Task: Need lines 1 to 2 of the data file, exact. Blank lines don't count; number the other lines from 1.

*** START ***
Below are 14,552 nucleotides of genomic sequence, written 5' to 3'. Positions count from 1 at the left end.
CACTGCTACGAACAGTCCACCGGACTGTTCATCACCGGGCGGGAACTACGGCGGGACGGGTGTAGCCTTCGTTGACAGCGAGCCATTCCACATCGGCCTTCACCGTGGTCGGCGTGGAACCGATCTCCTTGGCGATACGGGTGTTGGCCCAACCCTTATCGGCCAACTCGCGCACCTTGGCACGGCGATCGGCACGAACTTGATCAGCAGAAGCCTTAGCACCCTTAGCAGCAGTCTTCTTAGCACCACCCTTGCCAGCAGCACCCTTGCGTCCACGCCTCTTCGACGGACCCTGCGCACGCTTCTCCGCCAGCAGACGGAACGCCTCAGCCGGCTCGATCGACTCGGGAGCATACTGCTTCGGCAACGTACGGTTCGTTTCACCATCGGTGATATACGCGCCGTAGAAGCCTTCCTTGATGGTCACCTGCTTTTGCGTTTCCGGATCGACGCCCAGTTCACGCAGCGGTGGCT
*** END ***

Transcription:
Below are 14,552 nucleotides of genomic sequence, written 5' to 3'. Positions count from 1 at the left end.
CACTGCTACGAACAGTCCACCGGACTGTTCATCACCGGGCGGGAACTACGGCGGGACGGGTGTAGCCTTCGTTGACAGCGAGCCATTCCACATCGGCCTTCACCGTGGTCGGCGTGGAACCGATCTCCTTGGCGATACGGGTGTTGGCCCAACCCTTATCGGCCAACTCGCGCACCTTGGCACGGCGATCGGCACGAACTTGATCAGCAGAAGCCTTAGCACCCTTAGCAGCAGTCTTCTTAGCACCACCCTTGCCAGCAGCACCCTTGCGTCCACGCCTCTTCGACGGACCCTGCGCACGCTTCTCCGCCAGCAGACGGAACGCCTCAGCCGGCTCGATCGACTCGGGAGCATACTGCTTCGGCAACGTACGGTTCGTTTCACCATCGGTGATATACGCGCCGTAGAAGCCTTCCTTGATGGTCACCTGCTTTTGCGTTTCCGGATCGACGCCCAGTTCACGCAGCGGTGGCT